Oregon Creek Prospect, Fortymile District, Southeast Fairbanks Borough, Alaska, USA
The Oregon Creek prospect is located within Doyon, Ltd. selected or conveyed land. For more information contact Doyon, Ltd., Fairbanks, Alaska.
Location: The Oregon Creek prospect is located in the headwaters of Oregon Creek, about 0.6 mile southwest of Wallcutt Mountain. Oregon Creek is not labeled on the U.S. Geological survey topographic map of the Eagle C-2 quadrangle (1956). The prospect area is in section 27, T. 3 S., R. 30 E., of the Fairbanks Meridian; the location is accurate to within 1,000 feet. The Oregon Creek prospect is located within Doyon, Ltd. selected or conveyed land.
Geology: The rocks in the area near the Oregon Creek prospect are Paleozoic quartzite and amphibolite, which are in fault contact with chlorite-quartz-mica schist and associated pyritic felsic tuff. These rocks are intruded by a Cretaceous(?) hornblende granodiorite stock (WGM Inc., 1998 [DLR 98-12]). The schist occurs as northeast-trending, elongate, roof pendants in granodiorite. Gray dacite dikes that contain as much as 8 percent disseminated pyrite trend north to northeast across the pluton and schist. The area is also cut by a series of late, sub-parallel, east-trending high-angle faults. At the Oregon Creek prospect, pods and veins of galena and minor sphalerite cut altered hornblende granodiorite (Dashevsky and others, 1986). Minor chalcopyrite occurs in talus samples of brecciated intrusive rock on the ridge south of Wallcutt Mountain. The exploration target is a base and (or) precious metal vein system, but mineralization is also found in skarn and schist spatially associated with the granodiorite (WGM Inc., 1998 [DLR 98-12]). The Oregon Creek prospect appears to be the source of base-metal anomalies in stream silts to the south of Wallcutt Mountain. Sampling and mapping of an 8,000 foot by 8,000 foot area shows that lead, zinc, copper, and silver anomalies are spatially associated with chloritic schist, dacite dikes, faults, and locally with granodiorite. Silver is strongly associated with lead. Soil anomalies of lead are as much 2,630 ppm and indicate proximity to bedrock mineralization. Extensive areas exceed 100 ppm lead. The anomalies generally trend northeast, but this orientation might be the result of offset along the east-west faults. An 800-foot-wide soil anomaly that contains greater than 100 ppm lead is open to the west and coincides with a silver anomaly of as much as 14 ppm silver (WGM Inc., 1998 [DLR 98-12]). A weak 3-mile by 2-mile magnetic anomaly coincides with the soil grid over the Oregon Creek prospect. The magnetic anomaly is distinctive relative to the low background magnetic values associated with the granodiorite. Weak linear-magnetic anomalies strike northeast, parallel to the trend of dacite dikes. The prospect coincides with a resistivity high, but no EM anomalies were identified. Champion I (EA048), Champion II (EA049), East Champion (EA047), and North Champion (EA046) are base-metal prospects within 7 miles of the Oregon Creek prospect. Lead isotopic ratios indicate a Late Cretaceous or early Tertiary age for the Champion II mineralization (U.S. Bureau of Mines, 1995); this suggests an intrusive origin for at least some of the mineralization in the area. WGM Inc. conducted stream-sediment sampling, prospecting, and geologic mapping at the Oregon Creek prospect from 1975 to 1977 (Dashevsky and others, 1986). In 1996 and 1997, WGM Inc. sampled soil, and an EM-magnetics survey was commissioned by Ventures Resources Alaska (WGM Inc., 1998 [DLR 98-12]).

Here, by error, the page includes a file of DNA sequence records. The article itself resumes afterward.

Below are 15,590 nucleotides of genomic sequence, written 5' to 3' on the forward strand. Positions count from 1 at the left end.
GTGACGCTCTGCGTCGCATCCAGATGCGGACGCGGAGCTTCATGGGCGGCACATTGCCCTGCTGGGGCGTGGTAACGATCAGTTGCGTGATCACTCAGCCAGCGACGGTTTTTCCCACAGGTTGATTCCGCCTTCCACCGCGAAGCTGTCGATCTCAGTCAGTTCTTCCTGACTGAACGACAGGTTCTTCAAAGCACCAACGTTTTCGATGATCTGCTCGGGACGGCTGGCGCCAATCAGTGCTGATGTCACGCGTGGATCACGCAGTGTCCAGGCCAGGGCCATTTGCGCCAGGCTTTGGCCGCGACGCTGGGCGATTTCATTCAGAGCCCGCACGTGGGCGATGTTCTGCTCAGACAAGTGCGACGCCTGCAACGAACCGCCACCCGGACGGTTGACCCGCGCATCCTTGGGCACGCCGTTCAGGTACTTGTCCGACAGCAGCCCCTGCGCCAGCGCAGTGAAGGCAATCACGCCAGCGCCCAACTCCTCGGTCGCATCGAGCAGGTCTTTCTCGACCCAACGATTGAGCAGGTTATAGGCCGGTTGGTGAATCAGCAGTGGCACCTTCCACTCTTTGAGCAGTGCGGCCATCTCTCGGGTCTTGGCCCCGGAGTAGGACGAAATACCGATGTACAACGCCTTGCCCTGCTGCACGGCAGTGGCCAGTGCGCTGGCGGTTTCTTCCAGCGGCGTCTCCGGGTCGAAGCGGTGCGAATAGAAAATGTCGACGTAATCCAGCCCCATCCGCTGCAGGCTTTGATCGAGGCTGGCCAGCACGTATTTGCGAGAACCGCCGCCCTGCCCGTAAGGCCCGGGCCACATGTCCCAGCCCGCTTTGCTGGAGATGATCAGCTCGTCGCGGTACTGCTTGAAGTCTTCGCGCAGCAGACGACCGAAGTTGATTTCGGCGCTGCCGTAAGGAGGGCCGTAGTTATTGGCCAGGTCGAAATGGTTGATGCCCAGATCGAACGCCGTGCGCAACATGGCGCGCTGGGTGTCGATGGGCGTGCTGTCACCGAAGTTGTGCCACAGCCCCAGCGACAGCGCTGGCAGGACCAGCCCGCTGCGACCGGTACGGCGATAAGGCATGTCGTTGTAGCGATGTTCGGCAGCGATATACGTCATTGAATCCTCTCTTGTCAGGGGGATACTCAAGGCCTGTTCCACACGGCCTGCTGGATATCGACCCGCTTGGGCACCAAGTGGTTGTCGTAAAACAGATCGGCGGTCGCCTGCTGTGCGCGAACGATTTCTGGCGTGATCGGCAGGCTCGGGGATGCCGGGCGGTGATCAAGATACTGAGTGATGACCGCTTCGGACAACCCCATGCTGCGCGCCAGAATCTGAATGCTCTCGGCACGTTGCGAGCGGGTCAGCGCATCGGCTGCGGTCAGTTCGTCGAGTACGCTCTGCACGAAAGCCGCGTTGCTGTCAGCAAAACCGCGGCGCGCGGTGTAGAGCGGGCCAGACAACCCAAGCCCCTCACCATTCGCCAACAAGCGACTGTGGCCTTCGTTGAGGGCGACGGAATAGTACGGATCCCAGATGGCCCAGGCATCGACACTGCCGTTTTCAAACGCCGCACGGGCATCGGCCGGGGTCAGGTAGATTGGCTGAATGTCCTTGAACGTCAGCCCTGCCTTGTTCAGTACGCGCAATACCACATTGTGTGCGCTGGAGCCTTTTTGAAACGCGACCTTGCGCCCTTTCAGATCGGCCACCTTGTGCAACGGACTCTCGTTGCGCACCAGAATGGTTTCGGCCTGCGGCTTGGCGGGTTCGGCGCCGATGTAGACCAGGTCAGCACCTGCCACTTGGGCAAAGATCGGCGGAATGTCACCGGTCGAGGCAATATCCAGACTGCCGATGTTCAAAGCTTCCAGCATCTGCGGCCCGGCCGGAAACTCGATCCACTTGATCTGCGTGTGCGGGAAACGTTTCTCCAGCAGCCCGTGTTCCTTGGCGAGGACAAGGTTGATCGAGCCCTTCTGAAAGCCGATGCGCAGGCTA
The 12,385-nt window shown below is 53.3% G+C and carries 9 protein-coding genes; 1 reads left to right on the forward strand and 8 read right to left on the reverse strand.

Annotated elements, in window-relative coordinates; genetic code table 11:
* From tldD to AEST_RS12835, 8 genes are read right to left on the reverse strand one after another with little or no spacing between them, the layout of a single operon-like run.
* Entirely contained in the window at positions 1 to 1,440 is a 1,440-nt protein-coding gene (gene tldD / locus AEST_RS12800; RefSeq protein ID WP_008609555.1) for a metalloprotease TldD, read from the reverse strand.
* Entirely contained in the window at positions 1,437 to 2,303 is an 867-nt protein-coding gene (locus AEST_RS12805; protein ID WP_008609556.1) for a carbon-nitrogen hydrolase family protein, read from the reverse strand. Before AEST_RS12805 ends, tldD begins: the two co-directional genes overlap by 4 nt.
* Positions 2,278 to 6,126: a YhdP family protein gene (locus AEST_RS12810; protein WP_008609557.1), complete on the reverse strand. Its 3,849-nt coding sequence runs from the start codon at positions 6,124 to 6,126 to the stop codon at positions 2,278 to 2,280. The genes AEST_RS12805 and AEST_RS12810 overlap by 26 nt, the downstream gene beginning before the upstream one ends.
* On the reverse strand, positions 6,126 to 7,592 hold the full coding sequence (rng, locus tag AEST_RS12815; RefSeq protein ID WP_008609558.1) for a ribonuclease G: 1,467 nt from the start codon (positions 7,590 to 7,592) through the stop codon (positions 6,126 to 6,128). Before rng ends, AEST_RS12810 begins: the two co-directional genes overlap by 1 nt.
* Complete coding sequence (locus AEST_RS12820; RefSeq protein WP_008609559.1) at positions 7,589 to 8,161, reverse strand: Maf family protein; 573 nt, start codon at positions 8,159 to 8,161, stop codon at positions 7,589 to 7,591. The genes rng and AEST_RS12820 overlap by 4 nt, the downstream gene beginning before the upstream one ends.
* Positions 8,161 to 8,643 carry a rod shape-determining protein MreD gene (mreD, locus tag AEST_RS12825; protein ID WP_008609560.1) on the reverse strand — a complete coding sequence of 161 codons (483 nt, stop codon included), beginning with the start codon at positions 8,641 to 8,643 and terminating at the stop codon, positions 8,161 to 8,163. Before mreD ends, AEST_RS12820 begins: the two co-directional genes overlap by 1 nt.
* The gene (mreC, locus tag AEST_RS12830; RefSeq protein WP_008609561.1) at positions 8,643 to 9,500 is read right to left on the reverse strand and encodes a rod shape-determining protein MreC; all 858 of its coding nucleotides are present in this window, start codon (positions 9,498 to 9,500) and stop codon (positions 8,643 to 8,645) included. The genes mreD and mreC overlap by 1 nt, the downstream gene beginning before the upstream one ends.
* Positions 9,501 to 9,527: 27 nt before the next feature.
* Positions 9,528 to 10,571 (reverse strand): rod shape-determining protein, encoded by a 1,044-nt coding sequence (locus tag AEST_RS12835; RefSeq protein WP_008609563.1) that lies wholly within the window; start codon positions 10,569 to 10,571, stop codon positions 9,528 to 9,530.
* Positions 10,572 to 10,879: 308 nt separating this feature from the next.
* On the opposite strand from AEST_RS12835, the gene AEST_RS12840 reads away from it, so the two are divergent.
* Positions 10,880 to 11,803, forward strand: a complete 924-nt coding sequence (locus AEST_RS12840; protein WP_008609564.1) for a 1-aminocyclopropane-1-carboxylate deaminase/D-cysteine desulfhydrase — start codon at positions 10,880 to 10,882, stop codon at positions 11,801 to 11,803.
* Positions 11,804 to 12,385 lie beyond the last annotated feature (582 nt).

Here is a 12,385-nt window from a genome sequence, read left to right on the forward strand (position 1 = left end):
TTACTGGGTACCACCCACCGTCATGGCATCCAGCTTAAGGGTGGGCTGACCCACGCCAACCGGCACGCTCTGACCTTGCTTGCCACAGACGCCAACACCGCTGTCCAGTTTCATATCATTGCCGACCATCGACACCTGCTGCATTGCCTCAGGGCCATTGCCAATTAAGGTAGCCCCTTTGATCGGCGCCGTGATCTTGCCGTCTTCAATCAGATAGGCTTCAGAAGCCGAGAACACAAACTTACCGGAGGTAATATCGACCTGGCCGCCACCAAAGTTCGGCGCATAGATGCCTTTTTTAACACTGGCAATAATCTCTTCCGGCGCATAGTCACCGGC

Workings: WGM Inc. conducted stream stream sediment sampling, prospecting, and geologic mapping at the Oregon Creek prospect from 1975 to 1977 (Dashevsky and others, 1986). In 1996 and 1997, WGM Inc. sampled soil, and an EM-magnetics survey was commissioned by Ventures Resources Alaska (WGM Inc., 1998 [DLR 98-12]).
Age: Lead isotopic ratios indicate a Late Cretaceous or early Tertiary age for the nearby Champion II prospect (U.S. Bureau of Mines, 1995); similarities suggest the Oregon Creek prospect is also Late Cretaceous.
Alteration: The hornblende granodiorite is altered (Dashevsky and others, 1986).
Commodities (Major) - Ag, Cu, Pb, Zn
Development Status: None
Deposit Model: Cu skarn, Zn-Pb skarn, or polymetallic veins (Cox and Singer, 1986; models 18b,
ReferencesBurleigh, R.E., and Lear, K.G., 1994, Compilation of data for Phase I of the mineral resource evaluation of the Bureau of Land Management Black River and Fortymile subunits: U.S. Bureau of Mines Open-File Report 48-94, 116 p. Dashevsky, S.S., Nicol, D.L., and Bond, J., 1986, Mines, prospects, and geochemical anomalies on Doyon Limited regional overselection lands, Alaska, Blocks 1-8: Doyon, Ltd. Report 86-01a, 300 p. (Report held by Doyon, Ltd., Fairbanks, Alaska). Lessman, J., and Holm, B., 1978, 1977 annual progress report, Doyon Project, Champion-Lead Creek area: Doyon, Ltd. Report 78-02. (Report held by Doyon, Ltd., Fairbanks, Alaska). U.S. Bureau of Mines, 1995, Final report of the mineral resource evaluation of the Bureau of Land Management Black River and Fortymile River Subunits: U.S. Bureau of Mines Open-File Report 79-95, 226 p. WGM Inc., 1977, Doyon Project, 1976 annual progress report, volume 1a, Blocks 1, 4, 5, 7, 8: Doyon, Ltd. Report 77-02a. (Report held by Doyon, Ltd., Fairbanks, Alaska). WGM Inc., 1998, Ventures Resource Alaska projects, 1997 progress report, Champion property exploration: Doyon, Ltd. Report 98-12, 64 p. (Report held by Doyon, Ltd., Fairbanks, Alaska).
| Chalcopyrite|| Galena|| Pyrite|| Sphalerite|
4 entries listed. 4 valid minerals.
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